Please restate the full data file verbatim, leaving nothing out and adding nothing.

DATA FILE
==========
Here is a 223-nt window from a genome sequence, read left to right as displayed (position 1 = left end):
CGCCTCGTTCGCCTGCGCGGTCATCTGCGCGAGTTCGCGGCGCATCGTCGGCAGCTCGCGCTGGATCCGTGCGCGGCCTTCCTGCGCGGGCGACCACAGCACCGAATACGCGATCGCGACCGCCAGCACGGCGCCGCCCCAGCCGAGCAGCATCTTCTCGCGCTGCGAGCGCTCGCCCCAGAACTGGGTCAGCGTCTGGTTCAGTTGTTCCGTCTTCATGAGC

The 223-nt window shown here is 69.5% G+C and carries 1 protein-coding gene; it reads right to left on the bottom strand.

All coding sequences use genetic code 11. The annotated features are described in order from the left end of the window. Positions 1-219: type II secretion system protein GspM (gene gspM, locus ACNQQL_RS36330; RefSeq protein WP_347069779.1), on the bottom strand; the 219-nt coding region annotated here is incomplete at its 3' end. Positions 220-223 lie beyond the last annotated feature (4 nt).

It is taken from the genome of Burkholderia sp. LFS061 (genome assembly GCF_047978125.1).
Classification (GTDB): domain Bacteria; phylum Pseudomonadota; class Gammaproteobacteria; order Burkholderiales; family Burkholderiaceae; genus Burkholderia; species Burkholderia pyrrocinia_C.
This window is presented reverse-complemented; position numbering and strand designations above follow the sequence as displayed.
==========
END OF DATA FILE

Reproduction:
Here is a 223-nt window from a genome sequence, read left to right as displayed (position 1 = left end):
CGCCTCGTTCGCCTGCGCGGTCATCTGCGCGAGTTCGCGGCGCATCGTCGGCAGCTCGCGCTGGATCCGTGCGCGGCCTTCCTGCGCGGGCGACCACAGCACCGAATACGCGATCGCGACCGCCAGCACGGCGCCGCCCCAGCCGAGCAGCATCTTCTCGCGCTGCGAGCGCTCGCCCCAGAACTGGGTCAGCGTCTGGTTCAGTTGTTCCGTCTTCATGAGC

The 223-nt window shown here is 69.5% G+C and carries 1 protein-coding gene; it reads right to left on the bottom strand.

All coding sequences use genetic code 11. The annotated features are described in order from the left end of the window. Positions 1-219: type II secretion system protein GspM (gene gspM, locus ACNQQL_RS36330; RefSeq protein WP_347069779.1), on the bottom strand; the 219-nt coding region annotated here is incomplete at its 3' end. Positions 220-223 lie beyond the last annotated feature (4 nt).

It is taken from the genome of Burkholderia sp. LFS061 (genome assembly GCF_047978125.1).
Classification (GTDB): domain Bacteria; phylum Pseudomonadota; class Gammaproteobacteria; order Burkholderiales; family Burkholderiaceae; genus Burkholderia; species Burkholderia pyrrocinia_C.
This window is presented reverse-complemented; position numbering and strand designations above follow the sequence as displayed.